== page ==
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Meeting Needs

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2004 alumna found her calling to help the needy through Grace Clinics of Ohio.

When he walked into the Delaware office of the Grace Clinics of Ohio, Inc., “Roger” (not his real name) couldn’t afford to buy a can of pop. By the time he left, he felt like a rich man.

“Roger told me he had 75 cents to his name,” said Amanda (Hotz) Haines (WC ’04), who serves as the lead nurse for the Grace Clinics of Ohio. “He was homeless, living on the streets of Delaware. He was a diabetic and could not get the medication he needed or see a doctor.

“He was blown away by all the things we helped him with. It brought him to tears. He could not believe somebody he met that day would care so much about him.”

The Delaware clinic met the man’s medical, spiritual, and physical needs. Members of a local Bible study provided the man with a hot meal. The doctor on call wrote prescriptions for everything Roger needed to treat his diabetes. The clinic’s onsite pharmacy then provided hundreds of dollars of medicine so Roger could treat his illness.

While Roger was being treated, he confided to the staff he had a job interview in two days but had no place to sleep until then.

 “It was pouring down rain and cold when Roger left the clinic,” Haines said. “The doctor felt so guilty he was returning to his warm house, and this guy didn’t have a place to stay.

“He drove around the city of Delaware until he found him and put him up in a hotel for a couple of days.”

Haines said stories like that make it easy to go to work daily. This December, the Ohio Department of Health and the Charitable Healthcare Network selected The Grace Clinics of Ohio as the 2023 Free Clinic of the Year.

“Everyone at the clinic is a volunteer, and everyone wants to be here,” said Haines, who graduated from The Ohio State University with a degree in nursing in 2009. “Many have their own practices but volunteer to work here once or twice weekly.

“It’s really awesome to work in a place that allows us to give back to the people in the community. We can meet them where they’re at and care for them. While doing that, we get to share the good news of Jesus. It truly fills our cup daily, and our patients are so thankful the clinic is there.”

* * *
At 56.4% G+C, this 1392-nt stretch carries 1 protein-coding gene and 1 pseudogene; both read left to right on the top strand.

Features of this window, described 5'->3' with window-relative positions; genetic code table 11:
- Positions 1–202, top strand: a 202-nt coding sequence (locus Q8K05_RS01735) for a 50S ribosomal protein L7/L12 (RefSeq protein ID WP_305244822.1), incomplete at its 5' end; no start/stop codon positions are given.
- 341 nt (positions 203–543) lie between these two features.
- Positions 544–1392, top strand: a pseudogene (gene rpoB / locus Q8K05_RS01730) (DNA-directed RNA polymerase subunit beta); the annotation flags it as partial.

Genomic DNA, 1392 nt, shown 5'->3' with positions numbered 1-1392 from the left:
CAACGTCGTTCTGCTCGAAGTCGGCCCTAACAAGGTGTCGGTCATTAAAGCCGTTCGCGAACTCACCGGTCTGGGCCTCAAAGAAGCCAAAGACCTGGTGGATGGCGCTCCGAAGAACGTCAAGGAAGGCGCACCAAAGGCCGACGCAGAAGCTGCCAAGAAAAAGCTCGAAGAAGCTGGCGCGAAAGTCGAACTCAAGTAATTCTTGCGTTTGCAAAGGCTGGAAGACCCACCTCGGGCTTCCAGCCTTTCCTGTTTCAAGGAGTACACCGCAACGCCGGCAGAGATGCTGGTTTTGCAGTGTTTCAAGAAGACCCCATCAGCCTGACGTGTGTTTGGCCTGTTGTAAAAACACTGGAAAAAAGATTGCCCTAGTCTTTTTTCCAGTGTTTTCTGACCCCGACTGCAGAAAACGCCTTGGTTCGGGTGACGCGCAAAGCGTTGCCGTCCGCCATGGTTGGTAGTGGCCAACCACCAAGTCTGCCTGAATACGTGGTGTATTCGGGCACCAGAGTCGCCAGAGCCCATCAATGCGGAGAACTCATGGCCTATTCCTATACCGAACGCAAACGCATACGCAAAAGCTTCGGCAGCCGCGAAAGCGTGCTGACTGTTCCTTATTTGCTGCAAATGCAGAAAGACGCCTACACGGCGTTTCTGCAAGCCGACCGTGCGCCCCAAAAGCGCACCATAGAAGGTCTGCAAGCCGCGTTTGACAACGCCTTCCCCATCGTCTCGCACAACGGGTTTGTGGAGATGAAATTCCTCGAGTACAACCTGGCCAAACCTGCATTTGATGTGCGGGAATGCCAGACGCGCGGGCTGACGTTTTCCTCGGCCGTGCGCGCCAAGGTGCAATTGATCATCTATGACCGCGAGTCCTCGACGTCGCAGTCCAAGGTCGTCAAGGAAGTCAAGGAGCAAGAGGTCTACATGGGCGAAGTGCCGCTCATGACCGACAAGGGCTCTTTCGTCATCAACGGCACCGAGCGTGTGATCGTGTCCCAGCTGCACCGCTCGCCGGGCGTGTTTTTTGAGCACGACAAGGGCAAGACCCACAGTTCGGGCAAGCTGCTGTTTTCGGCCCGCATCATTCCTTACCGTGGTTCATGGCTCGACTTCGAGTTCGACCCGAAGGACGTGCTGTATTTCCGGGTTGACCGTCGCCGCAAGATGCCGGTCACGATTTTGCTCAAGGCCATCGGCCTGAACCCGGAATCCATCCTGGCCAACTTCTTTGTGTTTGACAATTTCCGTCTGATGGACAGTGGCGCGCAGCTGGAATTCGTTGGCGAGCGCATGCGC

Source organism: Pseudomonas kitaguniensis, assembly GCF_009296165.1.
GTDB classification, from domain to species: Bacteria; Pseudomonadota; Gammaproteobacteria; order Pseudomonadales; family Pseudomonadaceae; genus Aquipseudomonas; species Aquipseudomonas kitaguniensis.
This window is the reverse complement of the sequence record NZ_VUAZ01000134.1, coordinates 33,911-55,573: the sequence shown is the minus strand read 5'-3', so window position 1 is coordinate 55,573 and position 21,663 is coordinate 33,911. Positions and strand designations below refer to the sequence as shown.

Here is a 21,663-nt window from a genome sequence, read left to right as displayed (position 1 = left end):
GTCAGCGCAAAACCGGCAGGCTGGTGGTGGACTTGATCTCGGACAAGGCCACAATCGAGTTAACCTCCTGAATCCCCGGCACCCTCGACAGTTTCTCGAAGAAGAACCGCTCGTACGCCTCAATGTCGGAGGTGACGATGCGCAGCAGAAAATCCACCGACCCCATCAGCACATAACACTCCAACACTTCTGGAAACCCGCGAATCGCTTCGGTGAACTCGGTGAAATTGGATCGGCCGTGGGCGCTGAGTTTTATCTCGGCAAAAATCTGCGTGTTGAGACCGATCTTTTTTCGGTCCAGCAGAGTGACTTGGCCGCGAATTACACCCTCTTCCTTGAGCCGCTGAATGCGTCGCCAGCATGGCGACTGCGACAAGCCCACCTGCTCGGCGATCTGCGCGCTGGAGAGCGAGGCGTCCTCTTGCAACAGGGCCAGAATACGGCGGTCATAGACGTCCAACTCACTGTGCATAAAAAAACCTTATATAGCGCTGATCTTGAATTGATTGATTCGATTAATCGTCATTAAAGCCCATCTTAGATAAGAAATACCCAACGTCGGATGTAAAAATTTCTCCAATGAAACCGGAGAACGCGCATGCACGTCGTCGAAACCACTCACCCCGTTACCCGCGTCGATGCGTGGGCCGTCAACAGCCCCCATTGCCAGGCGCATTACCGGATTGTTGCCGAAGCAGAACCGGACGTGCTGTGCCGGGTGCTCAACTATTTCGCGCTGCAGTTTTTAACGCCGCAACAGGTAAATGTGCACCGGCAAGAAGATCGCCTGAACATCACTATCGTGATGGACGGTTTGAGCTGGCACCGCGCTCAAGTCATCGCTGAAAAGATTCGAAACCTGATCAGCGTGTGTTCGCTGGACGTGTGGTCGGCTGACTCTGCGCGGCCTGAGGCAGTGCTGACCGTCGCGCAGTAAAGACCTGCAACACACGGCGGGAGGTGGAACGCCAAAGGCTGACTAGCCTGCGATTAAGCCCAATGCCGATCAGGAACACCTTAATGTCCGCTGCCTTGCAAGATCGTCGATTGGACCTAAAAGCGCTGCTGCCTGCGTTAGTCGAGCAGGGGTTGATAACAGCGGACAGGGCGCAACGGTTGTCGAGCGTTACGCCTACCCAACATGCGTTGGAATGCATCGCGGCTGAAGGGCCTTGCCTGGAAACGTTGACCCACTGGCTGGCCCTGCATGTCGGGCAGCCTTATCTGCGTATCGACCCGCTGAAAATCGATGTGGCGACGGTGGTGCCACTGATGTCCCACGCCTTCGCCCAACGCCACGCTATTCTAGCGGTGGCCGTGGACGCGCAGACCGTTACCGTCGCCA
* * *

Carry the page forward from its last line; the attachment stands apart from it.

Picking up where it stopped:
This is the second go-a-round with the Grace Clinic for Haines, who lives in Lewis Center with her husband Kris and their three children, Abigail (WC ’30), Karter (WC ’32), and Kolton (WC ’36).

In 2006, her twin uncles, Dr. Kent Doherty, and Dr. Kevin Doherty, with a helping hand from the Grace Powell Church, formed the Grace Clinic in Delaware to meet a need in the community for “people who couldn’t afford their deductibles or who had medical needs but lacked health insurance.”

“We take care of anybody who walks through our doors, no questions asked,” she said. “We remove all the barriers so people could show up and get any sort of medical care they needed, completely free. The entire mission of Grace Clinic is to lead people to Christ by offering them free medical care. That’s the whole reason we’re doing what we’re doing.”

In 2018, Haines stepped away from working full-time at the clinic to raise her family. During that time, Haines’s maternal grandmother, Sharon Doherty, became ill, and she served as her hospice nurse.

“My grandmother was the rock of our family,” she said. “I feel fortunate I could care for her every day until her final minutes. I told my mom and my uncles if the only reason I went to nursing school was to be able to care for my grandma, it would have all been worth it.”

However, with her children all in school, Haines returned to the clinic last May. The clinic has expanded to five campuses in her absence, including Marion, Jackson County, and Hilliard. Last year, the clinics served over 1,447 patients and provided over 1,900 visits in their five locations.

As the lead nurse, Haines said her job is threefold: making sure all five clinics have the materials they need to take care of patients, tracking and documenting all the services the clinic provides so the clinic continues to receive funding and donations, and patient care.

“God has continued to bless the clinic and bring patients through the doors,” Haines said.

The nurse said she remembers her first exposure to the plight of the poor was when she was in elementary school and a man she assumed was homeless began attending her church. But Worthington Christian’s trip to the Dominican Republic exposed Haines to the depth of poverty.

“That trip really impacted me,” Haines said. “You hear about people living like that, but to see it first-hand was something else.”

It is easy to pigeonhole poverty as a third-world problem, but Haines remembers walking by the homeless on her way to classes at Ohio State.

“When I was working in the hospital, I can remember people breaking into the supply cabinets to steal food while we were treating their family members,” Haines said. “Worthington Christian prepared our hearts to be open to what God has planned for our lives and how God is going to use us, but also to open our hearts to have compassion, meet people where they’re at, and serve them.”

“People are always hurting. There’s always pain; there’s always sin. Whether it be through financial situations or their health, people are experiencing dark times and feelings of hopelessness. God calls us to look for those people so we may help them, take them under our wing, and show them Jesus.”

If one patient has taught Haines this, it was “Roger.” Months after he came to the clinic for help, Roger returned with a plate of cookies.

“He just thanked us from the bottom of his heart,” Haines said. “He said, ‘I’m not really sure what I would have done because I was getting very ill without some of my medications. Essentially, you saved my life.’”

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